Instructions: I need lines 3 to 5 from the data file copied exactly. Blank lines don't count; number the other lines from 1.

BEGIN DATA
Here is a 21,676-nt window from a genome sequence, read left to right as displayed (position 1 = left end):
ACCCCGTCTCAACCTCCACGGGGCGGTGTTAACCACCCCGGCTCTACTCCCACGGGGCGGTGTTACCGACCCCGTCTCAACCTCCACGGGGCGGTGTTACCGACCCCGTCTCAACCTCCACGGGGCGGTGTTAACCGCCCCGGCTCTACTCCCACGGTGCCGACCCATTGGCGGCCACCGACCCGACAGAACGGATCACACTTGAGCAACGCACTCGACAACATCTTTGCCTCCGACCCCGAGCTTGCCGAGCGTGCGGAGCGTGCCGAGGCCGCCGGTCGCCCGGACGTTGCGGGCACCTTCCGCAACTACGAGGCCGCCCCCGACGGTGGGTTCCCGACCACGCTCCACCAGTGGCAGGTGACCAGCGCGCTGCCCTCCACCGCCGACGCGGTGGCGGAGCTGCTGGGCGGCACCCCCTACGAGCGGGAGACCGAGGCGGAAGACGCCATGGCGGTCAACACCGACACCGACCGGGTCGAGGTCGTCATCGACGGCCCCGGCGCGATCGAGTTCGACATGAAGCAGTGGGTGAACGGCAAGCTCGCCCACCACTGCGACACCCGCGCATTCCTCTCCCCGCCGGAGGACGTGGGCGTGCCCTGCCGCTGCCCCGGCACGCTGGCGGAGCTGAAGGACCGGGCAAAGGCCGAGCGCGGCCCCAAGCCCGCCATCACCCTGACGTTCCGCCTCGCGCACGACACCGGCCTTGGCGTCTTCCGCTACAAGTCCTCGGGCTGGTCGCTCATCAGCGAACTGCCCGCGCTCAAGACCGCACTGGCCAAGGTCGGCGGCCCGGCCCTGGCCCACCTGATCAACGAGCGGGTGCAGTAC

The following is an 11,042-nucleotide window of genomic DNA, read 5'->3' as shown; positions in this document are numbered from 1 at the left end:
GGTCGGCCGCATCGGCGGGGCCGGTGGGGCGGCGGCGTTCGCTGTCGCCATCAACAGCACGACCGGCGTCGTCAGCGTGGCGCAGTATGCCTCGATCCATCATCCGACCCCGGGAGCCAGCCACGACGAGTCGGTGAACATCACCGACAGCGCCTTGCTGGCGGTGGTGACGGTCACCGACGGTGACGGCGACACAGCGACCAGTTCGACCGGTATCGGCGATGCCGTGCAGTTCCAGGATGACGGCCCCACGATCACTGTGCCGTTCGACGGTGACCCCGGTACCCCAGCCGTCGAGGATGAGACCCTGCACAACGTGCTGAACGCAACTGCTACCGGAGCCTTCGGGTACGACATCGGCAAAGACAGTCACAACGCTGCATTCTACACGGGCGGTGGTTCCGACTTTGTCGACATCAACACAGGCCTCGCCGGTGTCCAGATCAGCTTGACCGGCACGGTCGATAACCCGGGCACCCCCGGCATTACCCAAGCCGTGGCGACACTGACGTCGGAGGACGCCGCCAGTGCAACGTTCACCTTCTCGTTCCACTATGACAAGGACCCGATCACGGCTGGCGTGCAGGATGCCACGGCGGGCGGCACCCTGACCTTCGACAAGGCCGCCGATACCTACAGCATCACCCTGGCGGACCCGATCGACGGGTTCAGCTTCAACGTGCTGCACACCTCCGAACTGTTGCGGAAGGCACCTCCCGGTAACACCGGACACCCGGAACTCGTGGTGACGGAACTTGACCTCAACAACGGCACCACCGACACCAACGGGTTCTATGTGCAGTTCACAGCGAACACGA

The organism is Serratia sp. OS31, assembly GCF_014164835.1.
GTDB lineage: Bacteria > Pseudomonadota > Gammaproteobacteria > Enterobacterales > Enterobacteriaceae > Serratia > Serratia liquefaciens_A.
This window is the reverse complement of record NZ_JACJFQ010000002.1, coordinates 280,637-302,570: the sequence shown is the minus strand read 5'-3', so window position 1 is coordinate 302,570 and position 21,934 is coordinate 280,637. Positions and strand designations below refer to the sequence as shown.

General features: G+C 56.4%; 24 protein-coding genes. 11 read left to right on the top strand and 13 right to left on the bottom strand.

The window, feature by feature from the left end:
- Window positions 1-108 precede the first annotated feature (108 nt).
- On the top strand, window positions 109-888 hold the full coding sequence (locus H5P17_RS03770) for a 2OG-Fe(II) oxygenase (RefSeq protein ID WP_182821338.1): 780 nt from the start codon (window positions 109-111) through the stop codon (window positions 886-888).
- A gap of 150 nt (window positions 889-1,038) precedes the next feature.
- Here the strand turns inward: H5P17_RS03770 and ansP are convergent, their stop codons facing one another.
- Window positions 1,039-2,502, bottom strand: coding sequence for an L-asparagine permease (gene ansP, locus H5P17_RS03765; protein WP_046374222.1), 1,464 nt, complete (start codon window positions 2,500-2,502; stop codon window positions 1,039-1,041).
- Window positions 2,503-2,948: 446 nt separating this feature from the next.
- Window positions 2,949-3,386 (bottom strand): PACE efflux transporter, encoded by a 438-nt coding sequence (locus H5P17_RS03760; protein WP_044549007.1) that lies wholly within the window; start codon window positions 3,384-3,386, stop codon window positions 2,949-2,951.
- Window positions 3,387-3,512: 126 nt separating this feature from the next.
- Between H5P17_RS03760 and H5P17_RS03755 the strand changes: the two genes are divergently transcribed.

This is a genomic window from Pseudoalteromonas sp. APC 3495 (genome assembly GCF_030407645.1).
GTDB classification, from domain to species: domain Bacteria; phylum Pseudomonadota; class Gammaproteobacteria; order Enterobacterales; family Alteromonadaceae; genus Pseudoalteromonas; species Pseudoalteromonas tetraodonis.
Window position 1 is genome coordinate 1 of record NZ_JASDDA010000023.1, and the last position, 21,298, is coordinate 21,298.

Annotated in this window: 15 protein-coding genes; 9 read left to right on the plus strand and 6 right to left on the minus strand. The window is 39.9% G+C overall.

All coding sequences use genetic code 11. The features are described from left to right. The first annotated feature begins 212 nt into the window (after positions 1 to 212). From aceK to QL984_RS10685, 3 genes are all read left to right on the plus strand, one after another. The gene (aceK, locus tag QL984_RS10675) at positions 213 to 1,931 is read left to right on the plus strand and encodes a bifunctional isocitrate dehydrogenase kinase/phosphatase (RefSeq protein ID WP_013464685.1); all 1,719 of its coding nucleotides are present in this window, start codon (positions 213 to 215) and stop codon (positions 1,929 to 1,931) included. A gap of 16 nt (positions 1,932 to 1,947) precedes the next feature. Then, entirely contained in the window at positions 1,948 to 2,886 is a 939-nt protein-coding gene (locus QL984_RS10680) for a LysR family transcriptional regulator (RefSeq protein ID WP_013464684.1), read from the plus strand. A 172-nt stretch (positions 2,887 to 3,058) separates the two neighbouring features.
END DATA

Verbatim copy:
The following is an 11,042-nucleotide window of genomic DNA, read 5'->3' as shown; positions in this document are numbered from 1 at the left end:
GGTCGGCCGCATCGGCGGGGCCGGTGGGGCGGCGGCGTTCGCTGTCGCCATCAACAGCACGACCGGCGTCGTCAGCGTGGCGCAGTATGCCTCGATCCATCATCCGACCCCGGGAGCCAGCCACGACGAGTCGGTGAACATCACCGACAGCGCCTTGCTGGCGGTGGTGACGGTCACCGACGGTGACGGCGACACAGCGACCAGTTCGACCGGTATCGGCGATGCCGTGCAGTTCCAGGATGACGGCCCCACGATCACTGTGCCGTTCGACGGTGACCCCGGTACCCCAGCCGTCGAGGATGAGACCCTGCACAACGTGCTGAACGCAACTGCTACCGGAGCCTTCGGGTACGACATCGGCAAAGACAGTCACAACGCTGCATTCTACACGGGCGGTGGTTCCGACTTTGTCGACATCAACACAGGCCTCGCCGGTGTCCAGATCAGCTTGACCGGCACGGTCGATAACCCGGGCACCCCCGGCATTACCCAAGCCGTGGCGACACTGACGTCGGAGGACGCCGCCAGTGCAACGTTCACCTTCTCGTTCCACTATGACAAGGACCCGATCACGGCTGGCGTGCAGGATGCCACGGCGGGCGGCACCCTGACCTTCGACAAGGCCGCCGATACCTACAGCATCACCCTGGCGGACCCGATCGACGGGTTCAGCTTCAACGTGCTGCACACCTCCGAACTGTTGCGGAAGGCACCTCCCGGTAACACCGGACACCCGGAACTCGTGGTGACGGAACTTGACCTCAACAACGGCACCACCGACACCAACGGGTTCTATGTGCAGTTCACAGCGAACACGA

The organism is Serratia sp. OS31, assembly GCF_014164835.1.